Can Shareholders Sue CEOs For Corporate Social Activism?

In an August 17, 2017 opinion piece published in The Wall Street Journal, Jon L. Pritchett and Ed Tiryakian had the following message for shareholders:

Our message to small shareholders of companies like Starbucks, Merck and Target: You can sue when a CEO decides to institute a corporate social-responsibility program that has no benefit to the business.  If you want to ensure shareholder primacy is protected, keep your legal options open.

Professor Stephen Bainbridge counters that the business judgment rule would bar to such lawsuits.  Citing Shlensky v. Wrigley, 95 Ill. App. 2d 173, 237 N.E.2d 776 (1968), he asks "Ever hear of the business judgment rule?"

My own acquaintance with the business judgment rule renders me less sanguine about its application to CEOs.  The business judgment rule has been applied to decisions made by directors, as it was in Shlensky.  That case involved a derivative suit against the board of directors of Chicago National League Ball Club (Inc.) for failing to install lights and schedule night games at Wrigley Field.  Thus, Shlensky is not apposite to the question of whether the business judgment rule applies to officers qua officers.

In addressing the question of whether courts will apply the business judgment rule to officers, one must first decide which law governs the application of the business judgment rule.  See Officers and the Business Judgment Rule.  If Delaware law is applied, the applicability of the business judgment rule to officers is not at all certain.  As Professor Lyman P.Q. Johnson has observed:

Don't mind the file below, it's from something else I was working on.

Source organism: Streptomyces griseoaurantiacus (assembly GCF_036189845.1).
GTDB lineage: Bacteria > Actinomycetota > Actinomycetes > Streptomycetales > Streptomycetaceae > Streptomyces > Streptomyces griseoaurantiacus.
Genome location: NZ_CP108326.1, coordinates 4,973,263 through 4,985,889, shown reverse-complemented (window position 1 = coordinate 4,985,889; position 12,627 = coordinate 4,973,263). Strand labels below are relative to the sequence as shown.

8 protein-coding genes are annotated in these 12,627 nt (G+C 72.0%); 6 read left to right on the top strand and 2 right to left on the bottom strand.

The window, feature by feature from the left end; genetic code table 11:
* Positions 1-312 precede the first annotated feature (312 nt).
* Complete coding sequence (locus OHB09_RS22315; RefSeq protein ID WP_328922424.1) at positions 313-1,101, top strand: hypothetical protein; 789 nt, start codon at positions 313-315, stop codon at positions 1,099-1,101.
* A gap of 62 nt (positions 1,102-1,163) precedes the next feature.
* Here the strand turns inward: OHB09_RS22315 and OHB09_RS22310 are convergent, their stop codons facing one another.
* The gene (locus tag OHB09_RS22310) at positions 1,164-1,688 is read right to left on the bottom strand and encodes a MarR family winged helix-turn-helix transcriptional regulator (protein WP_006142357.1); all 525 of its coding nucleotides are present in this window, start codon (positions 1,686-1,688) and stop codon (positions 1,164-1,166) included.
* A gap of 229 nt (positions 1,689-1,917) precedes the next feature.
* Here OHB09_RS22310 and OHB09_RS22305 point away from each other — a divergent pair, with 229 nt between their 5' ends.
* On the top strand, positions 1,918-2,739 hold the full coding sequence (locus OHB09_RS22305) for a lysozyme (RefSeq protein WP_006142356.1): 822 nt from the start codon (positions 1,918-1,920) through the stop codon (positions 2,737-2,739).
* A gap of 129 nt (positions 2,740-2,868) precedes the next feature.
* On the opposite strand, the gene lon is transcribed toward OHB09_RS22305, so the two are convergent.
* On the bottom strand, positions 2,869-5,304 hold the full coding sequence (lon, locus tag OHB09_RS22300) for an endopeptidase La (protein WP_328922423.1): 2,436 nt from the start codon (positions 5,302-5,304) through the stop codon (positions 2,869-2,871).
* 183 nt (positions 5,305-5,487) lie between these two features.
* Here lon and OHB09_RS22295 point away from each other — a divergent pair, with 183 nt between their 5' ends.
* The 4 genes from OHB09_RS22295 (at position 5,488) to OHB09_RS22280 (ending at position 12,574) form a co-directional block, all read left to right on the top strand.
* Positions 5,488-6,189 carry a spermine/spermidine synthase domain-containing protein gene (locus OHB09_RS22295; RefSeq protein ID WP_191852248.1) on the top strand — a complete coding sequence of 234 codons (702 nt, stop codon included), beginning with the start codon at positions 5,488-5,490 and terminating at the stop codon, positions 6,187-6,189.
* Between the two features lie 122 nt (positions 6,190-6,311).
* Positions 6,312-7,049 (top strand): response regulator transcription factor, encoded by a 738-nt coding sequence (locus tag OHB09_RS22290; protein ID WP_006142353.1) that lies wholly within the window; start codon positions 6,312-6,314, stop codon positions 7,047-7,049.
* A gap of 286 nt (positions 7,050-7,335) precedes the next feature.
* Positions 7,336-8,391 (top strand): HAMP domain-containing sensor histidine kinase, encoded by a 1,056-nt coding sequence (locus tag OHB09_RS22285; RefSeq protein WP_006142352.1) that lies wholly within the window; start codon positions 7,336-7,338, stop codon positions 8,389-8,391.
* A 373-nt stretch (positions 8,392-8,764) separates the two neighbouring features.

Surprisingly, given Delaware's extensive corporate law jurisprudence, it is not settled today whether in cases involving corporate officers, judges will doctrinally deploy the business judgment rule in the same all-encompassing manner that it has been used for corporate directors.

Unsettledness in Delaware Corporate Law: Business Judgment Rule, Corporate Purpose, 38 Del. J. Corp. L. 405, 413 (2013) (footnote omitted).  See also Officers: Got Business Judgment Rule? Nevada Says Yes, Delaware Maybe Not.

Finally, the title for today's blog is a red herring.  One can always file a law suit.  The question that should be asked is "will you prevail if you sue?"